Closely related to M. pensylvanica and M. cerifera[5]. Dioecious, male and female plants must be grown if seed is required. Plants in this genus are notably resistant to honey fungus[5].

Many species in this genus have a symbiotic relationship with certain soil micro-organisms, these form nodules on the roots of the plants and fix atmospheric nitrogen. Some of this nitrogen is utilized by the growing plant but some can also be used by other plants growing nearby[5].


Problems, pests & diseases

Associations & Interactions

There are no interactions listed for Myrica heterophylla. Do you know of an interaction that should be listed here? edit this page to add it.

Polycultures & Guilds

There are no polycultures listed which include Myrica heterophylla.




None listed.


None listed.

Full Data

This table shows all the data stored for this plant.

Binomial name
Myrica heterophylla
Imported References
Edible uses
Edible uses
None listed.
Material uses
None listed.
Medicinal uses
None listed.
Functions & Nature
Provides forage for
Provides shelter for
Hardiness Zone
Heat Zone
full sun
light shade
Soil PH
Soil Texture
Soil Water Retention
Environmental Tolerances
  • Strong wind
  • Maritime exposure
Native Climate Zones
None listed.
Adapted Climate Zones
None listed.
Native Geographical Range
None listed.
Native Environment
None listed.
Ecosystem Niche
None listed.
Root Zone Tendancy
None listed.
Deciduous or Evergreen
Herbaceous or Woody
Life Cycle
Growth Rate
Mature Size
3 x meters
Flower Colour
Flower Type


  1. ? Foster. S. & Duke. J. A. A Field Guide to Medicinal Plants. Eastern and Central N. America. Houghton Mifflin Co. ISBN 0395467225 (1990-00-00)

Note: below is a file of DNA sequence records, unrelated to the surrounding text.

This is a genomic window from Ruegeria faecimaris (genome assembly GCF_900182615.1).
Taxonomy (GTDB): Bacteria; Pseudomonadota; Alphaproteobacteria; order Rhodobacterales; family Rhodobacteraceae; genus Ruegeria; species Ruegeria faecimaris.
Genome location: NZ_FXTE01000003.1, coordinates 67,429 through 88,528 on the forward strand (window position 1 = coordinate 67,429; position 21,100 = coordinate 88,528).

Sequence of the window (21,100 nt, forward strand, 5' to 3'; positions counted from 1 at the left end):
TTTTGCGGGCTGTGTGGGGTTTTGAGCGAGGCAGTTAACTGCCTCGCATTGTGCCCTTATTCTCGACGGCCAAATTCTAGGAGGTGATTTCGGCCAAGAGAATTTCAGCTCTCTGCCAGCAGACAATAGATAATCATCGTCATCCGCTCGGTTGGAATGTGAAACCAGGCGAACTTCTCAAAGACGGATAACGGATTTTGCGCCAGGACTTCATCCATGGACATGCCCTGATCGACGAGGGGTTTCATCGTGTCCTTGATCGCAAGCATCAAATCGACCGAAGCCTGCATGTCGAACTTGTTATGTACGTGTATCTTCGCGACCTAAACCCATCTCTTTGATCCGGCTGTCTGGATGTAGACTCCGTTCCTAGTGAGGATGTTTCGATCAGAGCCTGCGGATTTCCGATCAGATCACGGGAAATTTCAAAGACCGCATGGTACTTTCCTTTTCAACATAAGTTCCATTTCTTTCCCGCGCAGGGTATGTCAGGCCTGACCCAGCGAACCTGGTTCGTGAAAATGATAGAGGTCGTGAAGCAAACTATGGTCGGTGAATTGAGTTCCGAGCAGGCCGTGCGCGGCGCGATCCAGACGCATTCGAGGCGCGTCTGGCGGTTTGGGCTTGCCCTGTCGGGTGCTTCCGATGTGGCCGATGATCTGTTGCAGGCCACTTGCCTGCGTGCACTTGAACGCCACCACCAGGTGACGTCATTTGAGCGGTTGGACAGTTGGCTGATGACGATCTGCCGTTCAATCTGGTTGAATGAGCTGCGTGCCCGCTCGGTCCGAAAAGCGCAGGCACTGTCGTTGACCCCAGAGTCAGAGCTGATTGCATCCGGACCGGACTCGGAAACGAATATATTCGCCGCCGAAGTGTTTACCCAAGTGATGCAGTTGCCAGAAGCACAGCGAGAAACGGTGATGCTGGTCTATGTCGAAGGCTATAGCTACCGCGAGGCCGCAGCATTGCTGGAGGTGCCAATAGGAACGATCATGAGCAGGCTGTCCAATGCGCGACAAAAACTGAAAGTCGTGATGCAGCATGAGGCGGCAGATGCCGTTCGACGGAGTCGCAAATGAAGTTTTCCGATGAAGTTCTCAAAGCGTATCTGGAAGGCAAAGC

2. ? Tanaka. T. Tanaka's Cyclopaedia of Edible Plants of the World. Keigaku Publishing (1976-00-00)
  3. ? Kunkel. G. Plants for Human Consumption. Koeltz Scientific Books ISBN 3874292169 (1984-00-00)
  4. ? Facciola. S. Cornucopia - A Source Book of Edible Plants. Kampong Publications ISBN 0-9628087-0-9 (1990-00-00)
  5. ? Huxley. A. The New RHS Dictionary of Gardening. 1992. MacMillan Press ISBN 0-333-47494-5 (1992-00-00)
  6. ? Elias. T. and Dykeman. P. A Field Guide to N. American Edible Wild Plants. Van Nostrand Reinhold ISBN 0442222009 (1982-00-00)
  7. ? F. Chittendon. RHS Dictionary of Plants plus Supplement. 1956 Oxford University Press (1951-00-00)
  8. ? Grieve. A Modern Herbal. Penguin ISBN 0-14-046-440-9 (1984-00-00)
  9. ? Mabey. R. Plants with a Purpose. Fontana ISBN 0-00-635555-2 (1979-00-00)
  10. ? Bean. W. Trees and Shrubs Hardy in Great Britain. Vol 1 - 4 and Supplement. Murray (1981-00-00)
  11. ? 11.011.1 Saunders. C. F. Edible and Useful Wild Plants of the United States and Canada. Dover Publications ISBN 0-486-23310-3 (1976-00-00)
  12. ? 12.012.1 Hill. A. F. Economic Botany. The Maple Press (1952-00-00)
  13. ? Genders. R. Scented Flora of the World. Robert Hale. London. ISBN 0-7090-5440-8 (1994-00-00)
  14. ? Weiner. M. A. Earth Medicine, Earth Food. Ballantine Books ISBN 0-449-90589-6 (1980-00-00)
  15. ? 15.015.1 Sargent. C. S. Manual of the Trees of N. America. Dover Publications Inc. New York. ISBN 0-486-20278-X (1965-00-00)
  16. ? Vines. R.A. Trees of North Texas University of Texas Press. ISBN 0292780206 (1982-00-00)
  17. ? Elias. T. The Complete Trees of N. America. Field Guide and Natural History. Van Nostrand Reinhold Co. ISBN 0442238622 (1980-00-00)
  18. ? 18.018.1 Lust. J. The Herb Book. Bantam books ISBN 0-553-23827-2 (1983-00-00)
  19. ? 19.019.1 Uphof. J. C. Th. Dictionary of Economic Plants. Weinheim (1959-00-00)
  20. ? 20.020.1 Mills. S. Y. The Dictionary of Modern Herbalism. ()
  21. ? Bown. D. Encyclopaedia of Herbs and their Uses. Dorling Kindersley, London. ISBN 0-7513-020-31 (1995-00-00)
  22. ? Sheat. W. G. Propagation of Trees, Shrubs and Conifers. MacMillan and Co (1948-00-00)
  23. ? Thomas. G. S. Ornamental Shrubs, Climbers and Bamboos. Murray ISBN 0-7195-5043-2 (1992-00-00)